Nov 23, 2010 | By Mary Georgevich
What’s the worst-case scenario if the United States doesn’t get its debt under control? We could become Greece. At least it is according to most members of a recent panel discussion at the Brookings Institution (“The Politics of Entitlement Reform and the Budget Deficit” November 17, 2010). The panel members were all in agreement that spending at the levels we have cannot continue, and that it would take a combination of spending cuts and tax increases to ensure that the worst-case scenario doesn’t occur.
“The public, I believe, is in denial,” said Isabel Sawhill, a senior fellow at the Brookings Institution. This denial is going to make it very difficult for politicians to make the kinds of changes this situation requires. But, Sawhill warned, the changes we need to make right now are much less painful than they will be if we wait until it’s too late.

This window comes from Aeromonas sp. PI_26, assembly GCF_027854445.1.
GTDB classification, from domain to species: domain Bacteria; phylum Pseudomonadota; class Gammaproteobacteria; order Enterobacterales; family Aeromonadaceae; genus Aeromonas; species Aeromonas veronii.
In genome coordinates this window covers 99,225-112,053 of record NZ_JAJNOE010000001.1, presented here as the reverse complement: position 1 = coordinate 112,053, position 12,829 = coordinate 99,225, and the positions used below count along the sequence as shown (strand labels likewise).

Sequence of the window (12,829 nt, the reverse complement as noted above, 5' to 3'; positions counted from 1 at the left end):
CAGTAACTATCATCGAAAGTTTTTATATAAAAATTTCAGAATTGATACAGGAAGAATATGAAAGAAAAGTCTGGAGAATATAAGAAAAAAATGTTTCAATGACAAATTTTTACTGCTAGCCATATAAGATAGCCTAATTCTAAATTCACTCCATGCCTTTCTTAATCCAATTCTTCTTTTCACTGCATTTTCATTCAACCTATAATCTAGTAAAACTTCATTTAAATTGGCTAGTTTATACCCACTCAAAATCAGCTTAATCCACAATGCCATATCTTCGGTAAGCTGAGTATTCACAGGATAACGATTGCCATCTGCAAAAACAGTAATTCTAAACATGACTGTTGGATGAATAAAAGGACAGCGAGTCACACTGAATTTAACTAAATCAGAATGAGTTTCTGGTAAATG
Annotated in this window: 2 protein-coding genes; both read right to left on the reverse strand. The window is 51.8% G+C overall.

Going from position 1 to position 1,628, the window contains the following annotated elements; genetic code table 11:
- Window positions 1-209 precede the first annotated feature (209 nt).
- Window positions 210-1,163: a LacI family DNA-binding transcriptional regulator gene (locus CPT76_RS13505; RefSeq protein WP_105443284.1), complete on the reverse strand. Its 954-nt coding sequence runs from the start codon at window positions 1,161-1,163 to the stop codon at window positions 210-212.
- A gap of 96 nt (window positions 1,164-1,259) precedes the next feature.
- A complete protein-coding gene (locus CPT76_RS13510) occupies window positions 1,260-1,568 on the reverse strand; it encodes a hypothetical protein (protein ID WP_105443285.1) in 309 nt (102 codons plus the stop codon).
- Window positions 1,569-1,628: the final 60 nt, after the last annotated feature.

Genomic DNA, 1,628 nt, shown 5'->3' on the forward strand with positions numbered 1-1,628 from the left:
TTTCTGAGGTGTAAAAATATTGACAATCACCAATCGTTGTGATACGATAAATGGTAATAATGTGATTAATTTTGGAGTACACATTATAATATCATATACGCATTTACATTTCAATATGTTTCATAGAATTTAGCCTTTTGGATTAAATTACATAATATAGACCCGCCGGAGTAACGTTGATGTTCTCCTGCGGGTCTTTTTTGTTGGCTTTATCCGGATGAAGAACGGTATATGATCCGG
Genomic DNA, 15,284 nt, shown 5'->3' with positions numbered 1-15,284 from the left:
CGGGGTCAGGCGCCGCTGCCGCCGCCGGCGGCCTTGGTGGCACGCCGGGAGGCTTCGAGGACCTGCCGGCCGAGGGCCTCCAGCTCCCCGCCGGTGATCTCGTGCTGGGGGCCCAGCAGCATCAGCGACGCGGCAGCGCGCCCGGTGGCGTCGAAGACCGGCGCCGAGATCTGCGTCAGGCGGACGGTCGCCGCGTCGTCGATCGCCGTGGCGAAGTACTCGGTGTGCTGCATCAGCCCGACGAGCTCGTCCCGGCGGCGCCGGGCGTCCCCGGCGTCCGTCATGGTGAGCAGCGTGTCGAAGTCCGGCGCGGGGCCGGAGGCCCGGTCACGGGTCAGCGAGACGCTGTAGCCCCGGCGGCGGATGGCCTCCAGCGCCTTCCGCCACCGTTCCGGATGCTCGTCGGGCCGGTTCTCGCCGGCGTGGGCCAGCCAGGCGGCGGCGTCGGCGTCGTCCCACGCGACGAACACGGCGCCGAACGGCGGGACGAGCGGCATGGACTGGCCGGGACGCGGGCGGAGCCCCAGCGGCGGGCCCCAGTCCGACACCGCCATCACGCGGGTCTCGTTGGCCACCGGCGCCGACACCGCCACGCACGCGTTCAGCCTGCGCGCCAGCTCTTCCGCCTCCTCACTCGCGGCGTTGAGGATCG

I worry that the conversation about deficit-reduction focuses too much on cutting programs like Medicare and not enough on reducing other parts of the budget that don’t reflect my values. Defense spending, for example. Or corporate tax loopholes.
The chairs of President Obama’s deficit-reduction committee recently released a draft proposal. This plan from Erskine Bowles and Alan Simpson focuses mainly on cutting spending, with only about 1/3 of the savings coming from revenue increases.
Another recently released bipartisan plan (from Alice Rivlin and Pete Domenici) is much more balanced in this regard. I like how it tries to control future healthcare spending, and Rivlin and Domenici recommend some stimulus for the economy (in the form of a payroll tax holiday). However, the Rivlin-Domenici plan is not perfect. It recommends the creation of a “deficit reduction sales tax”. Sales taxes tend to disproportionately affect people living in poverty—who’ve already suffered enough during this recession.
Also, both pla